'A Stain on Our Democracy': Vindman Sues Donald Trump Jr., Rudy Giuliani and Others for Witness Intimidation

by | Feb 3, 2022


Lt. Col. Alexander Vindman, the former Director for European Affairs for the National Security Council, has filed a federal lawsuit alleging violations of his civil rights by Donald Trump, Jr.; attorney and Trump advisor Rudy Giuliani; former Deputy White House Communications Director Julia Hahn; and former White House Director of Social Media and Deputy Chief of Staff for Communications Daniel Scavino, Jr. He alleges a “conspiracy” to intimidate him and to retaliate against him as a witness against Donald Trump during his first impeachment proceedings. It claims that this conspiracy has left left “a stain on our democracy.” The lawsuit is novel and would create new law, if successful. However, after reading the filing, I remain skeptical of the legal basis for the action.

The complaint alleges that the defendants sought to “obstruct a constitutional proceeding by intimidating and retaliating against a key witness.” The complaint alleges two counts: a conspiracy in violation of 42 USC. § 1985(1) and a conspiracy in violation of 42 USC. § 1985(2). It seeks an order from the court to “permanently enjoin” the defendants from violating said laws again despite the fact that they are now private citizens. It also seeks nominal, compensatory, consequential, and punitive damages; and attorneys’ fees and costs.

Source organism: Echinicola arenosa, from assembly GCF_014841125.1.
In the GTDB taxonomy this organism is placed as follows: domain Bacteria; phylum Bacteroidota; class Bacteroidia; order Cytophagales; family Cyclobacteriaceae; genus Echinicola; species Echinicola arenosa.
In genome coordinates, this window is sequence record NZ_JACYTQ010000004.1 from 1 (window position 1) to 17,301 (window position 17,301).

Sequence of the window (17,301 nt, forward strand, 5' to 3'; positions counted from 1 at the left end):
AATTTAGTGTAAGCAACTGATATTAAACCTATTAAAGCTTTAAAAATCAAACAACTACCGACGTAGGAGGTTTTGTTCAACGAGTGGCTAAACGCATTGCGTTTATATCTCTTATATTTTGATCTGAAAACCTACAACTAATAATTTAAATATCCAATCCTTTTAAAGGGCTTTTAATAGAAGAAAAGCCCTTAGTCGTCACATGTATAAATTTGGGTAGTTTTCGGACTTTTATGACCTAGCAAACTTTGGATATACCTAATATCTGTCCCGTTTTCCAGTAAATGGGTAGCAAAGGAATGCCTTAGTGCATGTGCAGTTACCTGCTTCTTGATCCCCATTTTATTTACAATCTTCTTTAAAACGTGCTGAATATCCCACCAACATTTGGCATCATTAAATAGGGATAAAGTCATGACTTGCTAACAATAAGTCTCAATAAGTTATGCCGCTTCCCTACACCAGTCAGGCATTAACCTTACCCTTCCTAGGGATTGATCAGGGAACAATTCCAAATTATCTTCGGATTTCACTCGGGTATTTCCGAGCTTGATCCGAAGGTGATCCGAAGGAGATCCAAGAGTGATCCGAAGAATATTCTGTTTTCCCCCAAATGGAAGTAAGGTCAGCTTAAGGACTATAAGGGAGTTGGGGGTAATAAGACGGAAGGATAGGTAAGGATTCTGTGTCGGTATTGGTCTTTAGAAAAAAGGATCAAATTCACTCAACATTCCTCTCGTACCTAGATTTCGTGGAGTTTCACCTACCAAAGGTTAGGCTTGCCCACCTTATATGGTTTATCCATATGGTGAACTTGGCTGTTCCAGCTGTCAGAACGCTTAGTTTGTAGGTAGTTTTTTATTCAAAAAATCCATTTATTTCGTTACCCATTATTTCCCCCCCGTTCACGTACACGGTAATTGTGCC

It alleges:

In late 2019 and early 2020, President Trump and his allies—including members of his White House staff, members of his family and personal legal team, and at least one on-air personality employed by an allied media outlet—engaged in an intentional, concerted campaign of unlawful intimidation and retaliation against a sitting Director of the National Security Council and decorated military officer, Lieutenant Colonel Alexander Vindman, to prevent him from and then punish him for testifying truthfully before Congress during impeachment proceedings against President Trump. This campaign of intimidation and retaliation has had severe and deeply personal ramifications for Lt. Col. Vindman. It also left a stain on our democracy.